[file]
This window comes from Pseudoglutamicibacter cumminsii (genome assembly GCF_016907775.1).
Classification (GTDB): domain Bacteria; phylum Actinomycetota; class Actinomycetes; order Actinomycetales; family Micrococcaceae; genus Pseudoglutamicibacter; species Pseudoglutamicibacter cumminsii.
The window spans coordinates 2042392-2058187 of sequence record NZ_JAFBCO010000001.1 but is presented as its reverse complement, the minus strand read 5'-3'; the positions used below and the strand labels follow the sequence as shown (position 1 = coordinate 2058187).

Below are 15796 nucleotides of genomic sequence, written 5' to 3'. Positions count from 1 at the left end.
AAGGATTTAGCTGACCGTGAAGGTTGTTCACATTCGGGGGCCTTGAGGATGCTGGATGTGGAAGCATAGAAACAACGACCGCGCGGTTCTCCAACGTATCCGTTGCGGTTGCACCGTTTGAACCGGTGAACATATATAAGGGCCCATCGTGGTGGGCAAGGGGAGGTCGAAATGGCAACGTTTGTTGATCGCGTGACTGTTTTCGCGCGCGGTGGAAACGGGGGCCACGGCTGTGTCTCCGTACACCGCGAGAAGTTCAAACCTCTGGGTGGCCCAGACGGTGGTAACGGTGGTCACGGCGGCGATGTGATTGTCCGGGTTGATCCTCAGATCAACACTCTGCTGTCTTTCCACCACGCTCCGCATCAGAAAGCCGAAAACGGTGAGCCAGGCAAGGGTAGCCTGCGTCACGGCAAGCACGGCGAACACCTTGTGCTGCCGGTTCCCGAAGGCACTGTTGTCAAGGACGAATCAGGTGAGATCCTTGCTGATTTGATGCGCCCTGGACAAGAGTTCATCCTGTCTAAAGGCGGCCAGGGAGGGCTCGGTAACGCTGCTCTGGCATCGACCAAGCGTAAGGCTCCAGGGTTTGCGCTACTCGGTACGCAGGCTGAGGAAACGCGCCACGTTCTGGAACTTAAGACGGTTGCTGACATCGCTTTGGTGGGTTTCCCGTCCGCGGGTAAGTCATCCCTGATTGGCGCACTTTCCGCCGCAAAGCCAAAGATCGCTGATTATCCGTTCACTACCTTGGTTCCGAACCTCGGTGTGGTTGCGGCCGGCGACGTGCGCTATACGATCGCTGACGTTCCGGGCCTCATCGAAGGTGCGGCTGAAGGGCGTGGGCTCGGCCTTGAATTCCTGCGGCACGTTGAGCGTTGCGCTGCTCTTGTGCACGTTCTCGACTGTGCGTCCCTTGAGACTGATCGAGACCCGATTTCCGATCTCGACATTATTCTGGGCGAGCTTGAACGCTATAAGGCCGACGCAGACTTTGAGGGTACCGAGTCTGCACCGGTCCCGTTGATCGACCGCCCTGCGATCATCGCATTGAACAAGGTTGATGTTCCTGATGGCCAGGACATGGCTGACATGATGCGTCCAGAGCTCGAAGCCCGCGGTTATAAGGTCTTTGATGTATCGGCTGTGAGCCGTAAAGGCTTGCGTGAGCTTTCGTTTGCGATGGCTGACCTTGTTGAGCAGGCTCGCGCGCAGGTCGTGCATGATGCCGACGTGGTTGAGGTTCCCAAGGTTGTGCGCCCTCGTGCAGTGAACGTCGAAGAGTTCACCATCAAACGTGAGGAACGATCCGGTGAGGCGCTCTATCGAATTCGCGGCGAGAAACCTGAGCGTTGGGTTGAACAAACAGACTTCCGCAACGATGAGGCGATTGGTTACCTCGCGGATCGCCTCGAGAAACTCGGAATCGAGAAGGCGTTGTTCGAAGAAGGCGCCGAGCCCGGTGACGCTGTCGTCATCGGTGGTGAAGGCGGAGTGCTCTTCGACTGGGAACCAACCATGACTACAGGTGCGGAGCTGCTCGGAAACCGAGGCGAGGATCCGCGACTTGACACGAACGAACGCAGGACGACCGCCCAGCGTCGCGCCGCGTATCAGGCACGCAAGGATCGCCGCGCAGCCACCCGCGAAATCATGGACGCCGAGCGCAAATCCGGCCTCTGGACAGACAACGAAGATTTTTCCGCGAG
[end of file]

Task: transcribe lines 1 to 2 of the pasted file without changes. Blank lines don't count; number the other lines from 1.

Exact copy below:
This window comes from Pseudoglutamicibacter cumminsii (genome assembly GCF_016907775.1).
Classification (GTDB): domain Bacteria; phylum Actinomycetota; class Actinomycetes; order Actinomycetales; family Micrococcaceae; genus Pseudoglutamicibacter; species Pseudoglutamicibacter cumminsii.